Last month, the Liberal Government of Canada unveiled the 2017-2018 budget and with that, they revealed some significant changes sure to influence the lives of many Canadians in future tax seasons.
With that being said, while the list of changes were not extensive, there are however likely to be rather impactful. As we approach the end of tax season this year, you will want to read on to learn more about how these recent tax changes are likely to affect you.
Tax Changes: What Has Been Excluded
Public Transit Credit Amounts
The first change to mention relates to the previously included, public transportation amount. While as recent as 2016, these expenses were claimable on tax returns, as of July 1 2017, this will no longer be the case.
Of course this means then that this amount – or at least a portion of it will still be able to be claimed on your 2017 tax return, so you still have time to claim some if this as needed.
First-time Donor Credit Amounts
A second claimable tax credit due to be taken away as 2017 comes to a close, is the first-time donor super credit. While this credit has only been around since 2013, currently it provides a 25% tax credit when Canadians make a $1000 donation or more to a registered charity. The 25% credit however, is only applied to the first $1000.
Furthermore, this amount was also claimable for any similar donations made since 2007. As such, Canadian taxpayers should take advantage of this super credit while it lasts, again remembering to claim any donations made from 2007 – 2017.
Tax Changes: What Has Been Added
Employment Insurance Additions
With Employment Insurance (EI) being classified as taxable income, you will have to claim your EI with a few different exceptions. For example, if you earn more than $64,125 in total net income you may have to repay some of these benefits. On the other hand, if your total income is less than this amount, you will not have to repay the EI benefits you received.
With that being said, there are several key changes made regarding EI benefits. As per the Liberal government, the following changes have been made to the 2017 EI benefits:
- Canadians will now be eligible to take up to 15 weeks off work to support a family member who is recovering from a critical illness or injury.
- Parents of critically ill children (who are already entitled to 35 weeks of benefits) will be able to share these benefits with additional family members.
- Unemployed Canadian workers will now be entitled to return to school for re-training services, without the risk of losing their EI benefits.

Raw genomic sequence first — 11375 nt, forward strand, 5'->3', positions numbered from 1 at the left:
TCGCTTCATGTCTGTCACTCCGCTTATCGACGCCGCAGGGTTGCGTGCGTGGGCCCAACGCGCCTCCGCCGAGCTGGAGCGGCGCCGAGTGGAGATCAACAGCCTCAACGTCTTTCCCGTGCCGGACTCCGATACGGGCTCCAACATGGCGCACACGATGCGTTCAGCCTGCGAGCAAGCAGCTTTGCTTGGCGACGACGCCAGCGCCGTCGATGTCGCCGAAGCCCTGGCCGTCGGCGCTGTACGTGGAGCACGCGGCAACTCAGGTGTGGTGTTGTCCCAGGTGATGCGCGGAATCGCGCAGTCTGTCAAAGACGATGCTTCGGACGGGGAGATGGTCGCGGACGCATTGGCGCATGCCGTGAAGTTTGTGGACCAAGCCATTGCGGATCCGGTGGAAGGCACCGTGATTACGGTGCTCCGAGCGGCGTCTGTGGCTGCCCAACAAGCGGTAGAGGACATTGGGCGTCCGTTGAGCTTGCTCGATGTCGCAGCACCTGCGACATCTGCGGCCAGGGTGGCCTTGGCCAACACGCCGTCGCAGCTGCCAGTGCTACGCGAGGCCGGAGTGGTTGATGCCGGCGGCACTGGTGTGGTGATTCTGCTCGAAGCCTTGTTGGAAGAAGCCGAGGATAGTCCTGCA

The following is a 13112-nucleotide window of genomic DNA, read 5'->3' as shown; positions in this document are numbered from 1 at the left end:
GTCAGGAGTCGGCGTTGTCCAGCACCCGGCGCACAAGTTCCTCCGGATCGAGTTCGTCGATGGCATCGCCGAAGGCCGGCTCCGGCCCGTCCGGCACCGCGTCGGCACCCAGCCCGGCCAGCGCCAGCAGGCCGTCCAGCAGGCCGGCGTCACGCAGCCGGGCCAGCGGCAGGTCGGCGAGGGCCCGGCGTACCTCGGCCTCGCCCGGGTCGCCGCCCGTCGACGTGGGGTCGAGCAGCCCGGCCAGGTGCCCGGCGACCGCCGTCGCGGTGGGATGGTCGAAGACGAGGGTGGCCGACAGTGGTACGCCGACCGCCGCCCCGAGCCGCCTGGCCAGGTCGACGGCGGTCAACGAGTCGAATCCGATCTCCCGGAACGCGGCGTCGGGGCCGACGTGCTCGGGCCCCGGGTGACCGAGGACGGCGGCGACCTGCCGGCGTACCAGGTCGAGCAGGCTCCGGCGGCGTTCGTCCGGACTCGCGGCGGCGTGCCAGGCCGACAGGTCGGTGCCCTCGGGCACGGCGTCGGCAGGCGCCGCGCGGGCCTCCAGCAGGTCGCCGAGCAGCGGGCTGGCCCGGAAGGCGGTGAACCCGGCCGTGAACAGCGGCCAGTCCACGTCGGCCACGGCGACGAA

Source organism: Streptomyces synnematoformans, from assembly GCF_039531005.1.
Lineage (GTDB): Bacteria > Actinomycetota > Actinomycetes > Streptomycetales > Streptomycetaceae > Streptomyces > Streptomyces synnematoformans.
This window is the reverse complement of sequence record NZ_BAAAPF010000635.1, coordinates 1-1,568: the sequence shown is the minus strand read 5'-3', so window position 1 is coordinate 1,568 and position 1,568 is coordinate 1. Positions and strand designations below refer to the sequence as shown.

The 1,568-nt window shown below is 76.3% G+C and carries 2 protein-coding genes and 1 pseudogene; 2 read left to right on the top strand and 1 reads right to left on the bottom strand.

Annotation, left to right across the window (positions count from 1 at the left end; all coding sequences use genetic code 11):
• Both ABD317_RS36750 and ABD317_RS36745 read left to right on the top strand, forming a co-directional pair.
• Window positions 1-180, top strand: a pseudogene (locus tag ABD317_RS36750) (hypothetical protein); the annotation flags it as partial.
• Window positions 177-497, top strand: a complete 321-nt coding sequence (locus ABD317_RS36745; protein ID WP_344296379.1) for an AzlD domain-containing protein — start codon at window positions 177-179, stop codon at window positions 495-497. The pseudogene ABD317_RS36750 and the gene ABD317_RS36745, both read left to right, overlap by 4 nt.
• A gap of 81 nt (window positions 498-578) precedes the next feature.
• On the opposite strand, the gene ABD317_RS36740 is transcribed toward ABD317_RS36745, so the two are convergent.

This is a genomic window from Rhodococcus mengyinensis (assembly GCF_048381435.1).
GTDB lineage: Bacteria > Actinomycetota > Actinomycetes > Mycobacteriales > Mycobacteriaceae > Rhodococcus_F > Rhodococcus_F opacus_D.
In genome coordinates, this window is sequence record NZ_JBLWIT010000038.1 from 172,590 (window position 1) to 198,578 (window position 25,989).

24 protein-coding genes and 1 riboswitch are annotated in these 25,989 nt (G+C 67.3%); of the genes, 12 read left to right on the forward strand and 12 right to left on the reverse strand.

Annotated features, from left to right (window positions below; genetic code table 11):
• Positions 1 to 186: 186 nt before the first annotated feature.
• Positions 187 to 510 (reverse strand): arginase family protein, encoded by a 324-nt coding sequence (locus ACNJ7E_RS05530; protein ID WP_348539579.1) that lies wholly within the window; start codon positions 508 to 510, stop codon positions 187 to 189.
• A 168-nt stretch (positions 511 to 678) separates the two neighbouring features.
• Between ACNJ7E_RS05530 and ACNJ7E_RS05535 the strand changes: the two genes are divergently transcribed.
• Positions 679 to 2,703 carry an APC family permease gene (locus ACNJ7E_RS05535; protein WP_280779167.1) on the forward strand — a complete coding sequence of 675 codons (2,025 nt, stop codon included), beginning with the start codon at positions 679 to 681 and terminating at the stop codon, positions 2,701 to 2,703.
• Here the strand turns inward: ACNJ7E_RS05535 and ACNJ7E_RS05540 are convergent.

- Parental benefits changes have also been made to allow parents to receive these benefits at a lower rate over an extended period of 18 months.
- Female parents will now claim their maternity benefits for up to 12 weeks prior to their due date instead of the current 8 weeks.
All in all, many positive changes have been made to the EI benefits received by many Canadian taxpayers.
Fertility Treatments Now Claimable
One final inclusion made to future Canadian tax systems, will now include the ability to claim fertility treatments. With many Canadians requiring the assistance of reproductive technology, the government has since introduced tax changes that now include more than just a medically infertile diagnosis in order to be qualify for these tax claims.
Moving forward, any woman who requires fertility services to create life, can now claim these costs. Subsequently, any expenses made for reproductive services, which include in-vitro fertilization can be claimed retroactively for up to 10 years.
Combating Tax Evasion
Of course, we can’t forget to mention the extensive measures the government has already taken to shine a light on as well as deter future tax evasion in Canada as well as any offshore movements.
Actions taken in this new plan of attack include, increased teams monitoring and tracking down those who are involved in the promotion of tax schemes, as well as high-risk tax avoidance taking place in Canada as well as internationally.
While these actions are in still in progress, millions of dollars have already been recovered, and these numbers are expected to rise even further.
So how will this affect you ?
Well for anyone who is upfront when filing their taxes, this will not present a largely impactful change. Nevertheless, what it will do is help secure a balance when it comes to the fairness among all Canadian taxpayers.
In the end, there are many changes, some positive, some negative, that will impact many Canadian taxpayers in the near future. If any one of these might affect you, then you will especially want to pay some extra attention when filing your future taxes, as these adjustments can significantly impact your tax returns – not to mention the status of your financial position moving forward.